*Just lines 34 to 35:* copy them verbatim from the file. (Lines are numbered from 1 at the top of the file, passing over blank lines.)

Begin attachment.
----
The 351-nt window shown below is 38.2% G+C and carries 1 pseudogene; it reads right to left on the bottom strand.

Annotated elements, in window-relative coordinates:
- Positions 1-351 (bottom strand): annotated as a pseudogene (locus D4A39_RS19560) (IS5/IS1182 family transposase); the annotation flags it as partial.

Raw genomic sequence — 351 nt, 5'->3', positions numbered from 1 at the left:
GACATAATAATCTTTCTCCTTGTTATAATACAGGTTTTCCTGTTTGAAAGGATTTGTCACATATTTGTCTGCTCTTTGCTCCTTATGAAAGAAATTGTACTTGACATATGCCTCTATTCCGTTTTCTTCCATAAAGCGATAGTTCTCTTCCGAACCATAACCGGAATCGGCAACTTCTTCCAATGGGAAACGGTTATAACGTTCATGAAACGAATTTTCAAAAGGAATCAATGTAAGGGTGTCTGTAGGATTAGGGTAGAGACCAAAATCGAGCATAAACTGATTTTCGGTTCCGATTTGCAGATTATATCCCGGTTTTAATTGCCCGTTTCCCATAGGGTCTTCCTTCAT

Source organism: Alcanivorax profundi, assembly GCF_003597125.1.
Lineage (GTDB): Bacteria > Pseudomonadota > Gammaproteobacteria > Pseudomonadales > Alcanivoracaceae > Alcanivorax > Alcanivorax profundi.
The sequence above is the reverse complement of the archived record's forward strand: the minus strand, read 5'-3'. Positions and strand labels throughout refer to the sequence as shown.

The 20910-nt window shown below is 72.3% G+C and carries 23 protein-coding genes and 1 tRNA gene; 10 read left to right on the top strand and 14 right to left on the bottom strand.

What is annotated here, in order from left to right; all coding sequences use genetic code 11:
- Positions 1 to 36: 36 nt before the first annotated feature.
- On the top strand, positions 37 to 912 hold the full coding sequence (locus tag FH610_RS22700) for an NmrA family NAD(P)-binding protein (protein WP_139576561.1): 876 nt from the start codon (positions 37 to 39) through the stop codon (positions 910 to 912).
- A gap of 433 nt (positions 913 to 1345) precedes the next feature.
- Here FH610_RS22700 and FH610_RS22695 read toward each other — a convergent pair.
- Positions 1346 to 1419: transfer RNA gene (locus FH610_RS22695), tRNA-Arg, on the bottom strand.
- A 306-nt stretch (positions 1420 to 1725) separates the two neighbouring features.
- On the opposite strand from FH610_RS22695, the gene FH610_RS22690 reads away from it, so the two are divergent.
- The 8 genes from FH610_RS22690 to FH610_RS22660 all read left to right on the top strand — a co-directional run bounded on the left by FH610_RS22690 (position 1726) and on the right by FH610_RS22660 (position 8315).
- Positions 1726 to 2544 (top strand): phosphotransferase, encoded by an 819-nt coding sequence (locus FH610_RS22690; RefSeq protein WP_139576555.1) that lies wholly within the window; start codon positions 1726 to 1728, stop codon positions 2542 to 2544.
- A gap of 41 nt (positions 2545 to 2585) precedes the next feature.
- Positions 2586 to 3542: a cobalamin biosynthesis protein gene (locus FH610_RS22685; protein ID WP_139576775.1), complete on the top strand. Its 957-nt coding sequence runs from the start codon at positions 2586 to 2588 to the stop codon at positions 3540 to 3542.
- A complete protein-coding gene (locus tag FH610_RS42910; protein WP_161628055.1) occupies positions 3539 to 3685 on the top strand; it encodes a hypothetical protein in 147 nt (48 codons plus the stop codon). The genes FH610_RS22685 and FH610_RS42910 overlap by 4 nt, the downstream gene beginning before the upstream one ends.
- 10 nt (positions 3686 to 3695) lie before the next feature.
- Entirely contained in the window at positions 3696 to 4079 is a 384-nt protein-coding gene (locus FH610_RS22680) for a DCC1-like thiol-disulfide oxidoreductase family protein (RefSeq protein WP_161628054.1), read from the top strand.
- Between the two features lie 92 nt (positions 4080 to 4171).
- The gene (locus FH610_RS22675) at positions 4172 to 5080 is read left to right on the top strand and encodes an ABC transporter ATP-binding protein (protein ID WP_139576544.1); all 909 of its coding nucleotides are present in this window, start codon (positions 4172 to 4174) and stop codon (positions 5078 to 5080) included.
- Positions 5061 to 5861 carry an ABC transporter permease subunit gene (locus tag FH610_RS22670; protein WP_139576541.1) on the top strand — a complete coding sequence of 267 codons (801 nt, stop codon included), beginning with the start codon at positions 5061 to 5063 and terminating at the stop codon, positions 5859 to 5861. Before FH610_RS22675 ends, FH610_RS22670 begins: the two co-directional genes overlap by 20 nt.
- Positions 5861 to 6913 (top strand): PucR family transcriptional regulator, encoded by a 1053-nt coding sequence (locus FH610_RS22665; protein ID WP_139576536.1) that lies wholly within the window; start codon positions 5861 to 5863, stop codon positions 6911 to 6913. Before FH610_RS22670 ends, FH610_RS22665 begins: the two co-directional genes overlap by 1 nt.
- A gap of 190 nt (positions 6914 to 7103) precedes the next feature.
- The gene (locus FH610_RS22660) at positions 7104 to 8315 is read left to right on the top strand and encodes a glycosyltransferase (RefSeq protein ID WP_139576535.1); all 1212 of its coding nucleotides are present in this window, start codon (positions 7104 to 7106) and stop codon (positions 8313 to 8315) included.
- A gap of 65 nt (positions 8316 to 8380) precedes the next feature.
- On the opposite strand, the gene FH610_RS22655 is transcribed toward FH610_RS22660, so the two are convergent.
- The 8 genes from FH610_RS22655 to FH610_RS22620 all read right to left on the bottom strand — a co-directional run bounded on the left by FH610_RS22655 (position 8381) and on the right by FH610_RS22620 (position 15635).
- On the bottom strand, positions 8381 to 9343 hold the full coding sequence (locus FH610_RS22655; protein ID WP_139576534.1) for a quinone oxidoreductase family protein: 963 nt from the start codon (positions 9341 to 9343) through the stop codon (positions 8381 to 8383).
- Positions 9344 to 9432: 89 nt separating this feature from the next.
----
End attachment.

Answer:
- On the bottom strand, positions 8381 to 9343 hold the full coding sequence (locus FH610_RS22655; protein ID WP_139576534.1) for a quinone oxidoreductase family protein: 963 nt from the start codon (positions 9341 to 9343) through the stop codon (positions 8381 to 8383).
- Positions 9344 to 9432: 89 nt separating this feature from the next.